GEAR UP

EN­TER CUSH­ION­ING

Runner's World (UK) - - Old Ways, New Ways -

THE OLD WAY You pulled on a shape­less cot­ton T-shirt, shorts that showed more thigh than seemed de­cent, and socks of some kind. If you were plan­ning to go hard, you snapped a sweat­band onto your head. You may have topped off the se­ri­ous-run­ner look with a state-of-theart watch (mean­ing it told the time and had a stop­watch func­tion!)

THE NEW WAY You’re com­pressed in head-to-toe tech fabric and your smart­phone knows how fast and far you run, your heart rate, your GPS co­or­di­nates and your favourite songs, which it blasts through your ear­buds.

THE BEST WAY While mois­ture-wick­ing fab­rics and Gps-equipped de­vices ap­peal to many, cot­ton ap­parel and ba­sic dig­i­tal watches still ex­ist, so in­vest in what­ever gear and tech you find com­fort­able, use­ful and af­ford­able.

Still, if that means run­ning with your smart­phone and/or a GPS watch, bear in mind that oc­ca­sion­ally go­ing old school by ditch­ing them can be re­fresh­ing and may even help you be­come a bet­ter run­ner. De­vices can be crutches; without them guid­ing your run you can bet­ter tune in to your body and de­velop an in­nate sense of pac­ing. Also, be­ing too re­liant on mu­sic or your GPS while train­ing can back­fire if your de­vice mal­func­tions on race day.

Us­ing GPS cer­tainly has its place on im­por­tant runs, when you want to closely mea­sure re­sults, says run­ning coach Dun­can Larkin, au­thor of Run Sim­ple: a Mi­namilist Ap­proach to Fit­ness and Well-be­ing (Westholme). But be­ing bom­barded by data be­fore, dur­ing and af­ter every run can lead to ‘anal­y­sis paral­y­sis’, he says, ‘with data overload gen­er­at­ing more con­fu­sion than clar­ity’. Leav­ing de­vices be­hind at least once a week lets you re­lax and de­com­press. You just go out and run, and when you don’t want to run any more, you stop.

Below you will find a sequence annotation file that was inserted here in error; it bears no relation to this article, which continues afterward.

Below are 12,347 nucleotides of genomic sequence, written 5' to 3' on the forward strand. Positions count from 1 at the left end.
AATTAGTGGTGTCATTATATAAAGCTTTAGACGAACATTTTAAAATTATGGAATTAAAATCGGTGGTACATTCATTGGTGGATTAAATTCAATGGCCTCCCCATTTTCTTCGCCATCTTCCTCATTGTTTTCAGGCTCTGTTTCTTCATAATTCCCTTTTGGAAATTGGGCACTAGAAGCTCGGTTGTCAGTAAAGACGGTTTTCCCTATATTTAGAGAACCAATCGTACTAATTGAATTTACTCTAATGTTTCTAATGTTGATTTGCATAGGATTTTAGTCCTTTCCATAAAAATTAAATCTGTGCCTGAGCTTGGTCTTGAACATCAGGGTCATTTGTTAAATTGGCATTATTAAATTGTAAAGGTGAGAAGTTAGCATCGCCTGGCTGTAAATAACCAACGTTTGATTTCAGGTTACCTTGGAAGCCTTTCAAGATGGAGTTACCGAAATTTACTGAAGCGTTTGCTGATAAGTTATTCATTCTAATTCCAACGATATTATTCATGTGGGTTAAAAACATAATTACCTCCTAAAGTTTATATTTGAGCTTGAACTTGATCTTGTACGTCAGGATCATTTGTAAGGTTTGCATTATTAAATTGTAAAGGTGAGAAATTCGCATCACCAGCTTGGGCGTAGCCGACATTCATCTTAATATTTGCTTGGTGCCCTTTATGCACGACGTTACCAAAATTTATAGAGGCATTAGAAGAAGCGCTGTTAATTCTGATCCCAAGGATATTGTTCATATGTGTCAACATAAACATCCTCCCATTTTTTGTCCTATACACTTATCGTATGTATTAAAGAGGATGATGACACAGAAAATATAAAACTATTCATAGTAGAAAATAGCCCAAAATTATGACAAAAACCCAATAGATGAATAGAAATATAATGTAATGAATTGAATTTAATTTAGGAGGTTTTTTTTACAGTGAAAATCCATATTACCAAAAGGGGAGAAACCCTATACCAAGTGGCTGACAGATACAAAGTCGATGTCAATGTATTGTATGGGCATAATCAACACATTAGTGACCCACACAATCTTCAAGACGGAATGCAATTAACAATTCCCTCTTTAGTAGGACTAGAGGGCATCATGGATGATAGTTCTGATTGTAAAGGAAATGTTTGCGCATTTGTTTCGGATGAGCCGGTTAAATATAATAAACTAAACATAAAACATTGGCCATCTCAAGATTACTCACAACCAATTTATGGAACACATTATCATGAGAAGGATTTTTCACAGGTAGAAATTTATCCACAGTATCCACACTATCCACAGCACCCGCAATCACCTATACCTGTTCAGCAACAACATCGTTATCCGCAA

In July 1971, Run­ner’s world re­leased a 46-page booklet called All About Dis­tance Run­ning Shoes, which gath­ered opin­ions from 800 read­ers. The av­er­age re­spon­dent was a 29-year-old, 5΄9" 10st 5lb man who had been run­ning 50 miles per week for six years.

Read­ers named a whop­ping 66 mod­els from 32 brands, but the vast ma­jor­ity wore Tiger, Adi­das or New Bal­ance. In fact, more than 60 per cent ran in Tigers and their mod­els topped the pop­u­lar­ity lists in both train­ing and rac­ing.

Tiger’s Marathon won praise for its glove-like fit and flex­i­ble, ‘bare­foot’ feel. But their top train­ing model, the Cortez, of­fered some­thing ground­break­ing: cush­ion­ing. The first shoes de­signed for Amer­i­can run­ners by Bow­er­man, the Cortez had a sponge-rubber mid­sole, with a wedge-shaped sec­ond layer of cush­ion­ing un­der the heel to absorb impact and re­duce stress on the Achilles ten­don. In 1972, the Cortez be­came the flag­ship shoe of a new com­pany founded by Bow­er­man and Knight – Nike.

The Cortez’s im­mense pop­u­lar­ity es­tab­lished that run­ners wanted cush­ion­ing. And it wasn’t long be­fore shoe de­sign­ers found a su­pe­rior ma­te­rial to pro­vide it. ‘I re­ceived a phone call from a guy named Marty Liquori, who was a world-class run­ner at the time,’ says Jerry Turner, who was then pres­i­dent of Brooks. ‘Marty had seen our at­tempts at jog­ging shoes and wanted to dis­cuss them. He gave me an ed­u­ca­tion.’

Turner took Liquori’s sug­ges­tions to a rep­re­sen­ta­tive from the Monarch Rubber Com­pany in Bal­ti­more, Mary­land, US. ‘I wanted more re­bound, bet­ter shock ab­sorp­tion, lighter weight,’ says Turner. ‘The guy said, “I think